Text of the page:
Tuesday, January 14, 2014

Living At A Gas Station: What It's REALLY Like

A few weeks ago in Bimini, we reviewed our options for docking overnight in Nassau with other boaters. Like lemmings, we followed each other to the Nassau Harbour Club Marina and Hotel, complete with showers and pool, for $1.75 per foot per night. Everyone automatically dismissed the cheapest option: the Texaco fuel dock.

We've come full circle. Now we live there! When we sailed back to Nassau the second time with engine failure, we bypassed Harbour Club and aimed straight for the fuel pumps.

It's not bad. In fact, I'm feeling pretty relaxed.

We paid our monthly fee to Harbor View Marina, which owns the wooden dock and boat slips (sign at left in photo; locked gate between the pumps and dock.) The dock houses mostly charter fishing boats.

Rubis, formerly Texaco, sells diesel and gas to boaters at the water end of the dock. A 24-hour security guard watches the fuel tanks and fishes after dark.

We use the bathroom at the gas staton on the shore side of the dock (forefront of photo). Pope made friends with the service station coordinator, Daniel, who is lots of fun, loves his laid-back country which nobody hates (and he can catch his dinner, and plant things in his backyard, if he wants to). Daniel wants to know: "What's up with that Chris Christie thing?!" All the bad news from the U.S. is on the TV in the station.

The gas station has free wifi and a snack bar. Every day Pope buys $1 coffee and $6 lunch specials, and checks email. For  five days he has searched the Internet for parts for our 30-year-old, obsolete engine, contacting every cruiser and mechanic he knew, enlisting others at home to make calls.
The lunch menu at the gas station includes pork chops with delicious "peas & rice," the local staple.

On the dock, the boat is hooked up to electricity, so we can use our electric hot plate, water heater, and fans. The heat and humidity are similar to Washington, DC in late summer (without air conditioning), and the no-see-ums harrass me constantly.We  blazenly walked into our old marina down the street two days ago to take a shower. Yesterday I just poured jugs of water over my head. (And did I mention that the boat rocks? And everything is damp?)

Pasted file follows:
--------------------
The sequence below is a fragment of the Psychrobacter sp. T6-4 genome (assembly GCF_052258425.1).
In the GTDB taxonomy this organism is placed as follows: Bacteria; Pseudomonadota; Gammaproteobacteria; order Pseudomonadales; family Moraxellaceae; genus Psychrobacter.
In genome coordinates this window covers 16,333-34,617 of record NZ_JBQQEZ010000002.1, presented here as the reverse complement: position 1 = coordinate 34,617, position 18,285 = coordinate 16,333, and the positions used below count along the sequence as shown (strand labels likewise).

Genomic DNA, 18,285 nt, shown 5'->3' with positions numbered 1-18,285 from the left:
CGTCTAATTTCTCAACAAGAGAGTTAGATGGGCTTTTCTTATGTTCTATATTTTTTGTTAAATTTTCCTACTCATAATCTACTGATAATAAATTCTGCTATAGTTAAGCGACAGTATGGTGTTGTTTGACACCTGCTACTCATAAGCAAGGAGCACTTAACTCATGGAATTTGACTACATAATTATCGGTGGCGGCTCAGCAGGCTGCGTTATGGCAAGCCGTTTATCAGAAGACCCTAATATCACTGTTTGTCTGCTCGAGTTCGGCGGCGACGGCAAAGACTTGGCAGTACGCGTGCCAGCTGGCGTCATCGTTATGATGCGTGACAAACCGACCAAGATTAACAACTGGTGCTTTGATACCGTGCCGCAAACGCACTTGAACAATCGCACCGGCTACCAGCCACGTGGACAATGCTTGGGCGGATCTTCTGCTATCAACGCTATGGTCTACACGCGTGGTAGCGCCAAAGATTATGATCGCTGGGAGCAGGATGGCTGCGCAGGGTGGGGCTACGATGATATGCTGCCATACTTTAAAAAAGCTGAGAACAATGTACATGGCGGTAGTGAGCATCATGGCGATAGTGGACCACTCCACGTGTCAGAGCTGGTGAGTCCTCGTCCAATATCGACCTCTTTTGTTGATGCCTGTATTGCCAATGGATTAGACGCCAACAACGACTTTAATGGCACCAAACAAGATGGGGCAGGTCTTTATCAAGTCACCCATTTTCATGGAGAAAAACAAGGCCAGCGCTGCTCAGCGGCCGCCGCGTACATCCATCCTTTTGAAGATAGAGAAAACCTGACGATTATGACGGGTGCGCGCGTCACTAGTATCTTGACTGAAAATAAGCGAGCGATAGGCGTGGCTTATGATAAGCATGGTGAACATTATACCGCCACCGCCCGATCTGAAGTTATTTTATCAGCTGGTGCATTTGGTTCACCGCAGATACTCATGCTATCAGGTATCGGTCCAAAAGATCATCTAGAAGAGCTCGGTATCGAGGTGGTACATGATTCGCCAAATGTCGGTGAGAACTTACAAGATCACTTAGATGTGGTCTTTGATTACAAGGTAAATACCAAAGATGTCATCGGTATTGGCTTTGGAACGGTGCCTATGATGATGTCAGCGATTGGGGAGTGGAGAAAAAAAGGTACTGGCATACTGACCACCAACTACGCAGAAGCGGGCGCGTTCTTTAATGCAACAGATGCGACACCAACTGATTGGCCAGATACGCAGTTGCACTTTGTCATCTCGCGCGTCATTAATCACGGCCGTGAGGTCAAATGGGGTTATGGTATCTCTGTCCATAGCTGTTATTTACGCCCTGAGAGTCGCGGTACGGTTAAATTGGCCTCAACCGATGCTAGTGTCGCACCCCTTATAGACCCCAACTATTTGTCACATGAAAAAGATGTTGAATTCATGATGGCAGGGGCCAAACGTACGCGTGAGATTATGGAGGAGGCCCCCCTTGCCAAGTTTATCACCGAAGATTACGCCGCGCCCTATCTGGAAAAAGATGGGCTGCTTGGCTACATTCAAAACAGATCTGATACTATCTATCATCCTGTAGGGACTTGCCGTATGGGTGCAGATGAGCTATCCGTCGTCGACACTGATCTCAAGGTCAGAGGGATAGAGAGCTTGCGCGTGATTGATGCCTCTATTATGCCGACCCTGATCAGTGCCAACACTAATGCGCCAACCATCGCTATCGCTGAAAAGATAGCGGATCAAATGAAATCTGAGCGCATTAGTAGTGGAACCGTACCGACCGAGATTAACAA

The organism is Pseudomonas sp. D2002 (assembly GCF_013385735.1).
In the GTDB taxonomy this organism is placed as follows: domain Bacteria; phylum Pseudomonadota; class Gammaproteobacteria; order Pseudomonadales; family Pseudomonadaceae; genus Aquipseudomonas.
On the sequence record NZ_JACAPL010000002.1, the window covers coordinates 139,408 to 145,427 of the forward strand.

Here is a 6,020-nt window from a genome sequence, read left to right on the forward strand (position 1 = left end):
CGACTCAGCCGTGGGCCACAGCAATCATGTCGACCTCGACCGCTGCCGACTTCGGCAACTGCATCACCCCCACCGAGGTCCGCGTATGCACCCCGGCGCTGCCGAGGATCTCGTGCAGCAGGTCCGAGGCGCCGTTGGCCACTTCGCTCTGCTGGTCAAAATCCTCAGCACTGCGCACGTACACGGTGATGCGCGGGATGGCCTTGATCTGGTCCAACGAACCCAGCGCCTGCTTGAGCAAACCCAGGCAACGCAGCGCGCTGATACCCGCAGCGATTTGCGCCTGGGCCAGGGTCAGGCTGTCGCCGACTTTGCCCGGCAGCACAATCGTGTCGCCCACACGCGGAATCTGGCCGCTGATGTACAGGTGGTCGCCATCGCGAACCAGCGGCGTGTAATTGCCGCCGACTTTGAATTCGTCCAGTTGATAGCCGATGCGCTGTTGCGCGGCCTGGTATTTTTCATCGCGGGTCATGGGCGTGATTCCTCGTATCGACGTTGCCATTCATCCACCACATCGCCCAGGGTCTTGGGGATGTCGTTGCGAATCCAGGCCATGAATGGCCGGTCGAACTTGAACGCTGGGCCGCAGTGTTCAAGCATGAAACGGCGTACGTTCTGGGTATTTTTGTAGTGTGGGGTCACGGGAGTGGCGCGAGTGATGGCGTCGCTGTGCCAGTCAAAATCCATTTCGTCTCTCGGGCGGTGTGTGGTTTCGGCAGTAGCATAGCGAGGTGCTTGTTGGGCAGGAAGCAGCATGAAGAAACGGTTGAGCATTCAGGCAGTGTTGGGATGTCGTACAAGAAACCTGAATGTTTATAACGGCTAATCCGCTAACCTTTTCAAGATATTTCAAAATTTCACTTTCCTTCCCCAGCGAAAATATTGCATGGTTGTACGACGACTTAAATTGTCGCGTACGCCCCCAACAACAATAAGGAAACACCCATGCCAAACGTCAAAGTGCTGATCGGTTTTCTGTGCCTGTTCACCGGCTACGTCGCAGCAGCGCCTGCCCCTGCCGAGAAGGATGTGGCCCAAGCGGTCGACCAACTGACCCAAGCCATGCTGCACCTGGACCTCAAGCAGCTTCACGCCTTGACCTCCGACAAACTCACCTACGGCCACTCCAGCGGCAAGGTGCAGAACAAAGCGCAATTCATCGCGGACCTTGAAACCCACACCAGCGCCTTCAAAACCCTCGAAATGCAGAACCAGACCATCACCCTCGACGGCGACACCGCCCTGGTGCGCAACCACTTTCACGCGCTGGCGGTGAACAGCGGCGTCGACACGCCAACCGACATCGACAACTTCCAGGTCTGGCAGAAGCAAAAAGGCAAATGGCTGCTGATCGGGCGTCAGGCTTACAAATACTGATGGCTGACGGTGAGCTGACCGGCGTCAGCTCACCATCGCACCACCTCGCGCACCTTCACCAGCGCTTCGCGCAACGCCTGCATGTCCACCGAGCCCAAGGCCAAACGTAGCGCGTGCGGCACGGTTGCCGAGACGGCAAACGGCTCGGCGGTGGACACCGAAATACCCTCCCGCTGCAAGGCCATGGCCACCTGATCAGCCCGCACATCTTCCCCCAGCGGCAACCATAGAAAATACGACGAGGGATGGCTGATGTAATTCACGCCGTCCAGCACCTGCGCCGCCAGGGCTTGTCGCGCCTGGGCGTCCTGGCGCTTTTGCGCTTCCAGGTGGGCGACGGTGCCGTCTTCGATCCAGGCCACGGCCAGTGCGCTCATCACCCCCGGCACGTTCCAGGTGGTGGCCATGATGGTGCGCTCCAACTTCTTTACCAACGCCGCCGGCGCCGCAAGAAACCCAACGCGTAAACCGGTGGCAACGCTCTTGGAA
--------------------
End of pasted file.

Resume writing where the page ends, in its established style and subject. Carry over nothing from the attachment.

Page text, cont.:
I'm relaxed because, for the first time in three months, we are not rushing anywhere, we are not preparing for a crossing or even a short cruise, we are not constantly analyzing the weather forecast, and--most of all--we have stopped tussling with wind, waves, chop, and water depth!

We made friends with Gabe and Gail on the trawler Sea Wolf, whom we docked next to last week at Harbour Club (they left for the Exumas), and Judy and Dave on the 31-foot sailboat Wren, which two days ago got towed to Harbour Club Marina by the Royal Bahamian Navy. It's rare to see a boat as small as our 30-foot in the Bahamas, and this one--no kidding-- also has a broken-down 30-year-old engine. Judy and Dave suggested sailing together to Miami and fixing the engines there. However, they have already been to the Exumas, and we haven't arrived yet!
Today I took off my anxious countenance, gave my chewed fingernsils a rest, and took the bus to lovely turquoise Love Beach, encircled  by reefs. No photos--too risky to leave a camera or wallet on the sand. All the stores here have locked doors; you have to be buzzed in. The headlines scream murder and mayhem. We watch our pockets on the streets.

Still, the beach was beautiful! And tonight, we're cooking beans and rice of our own, at "home"!

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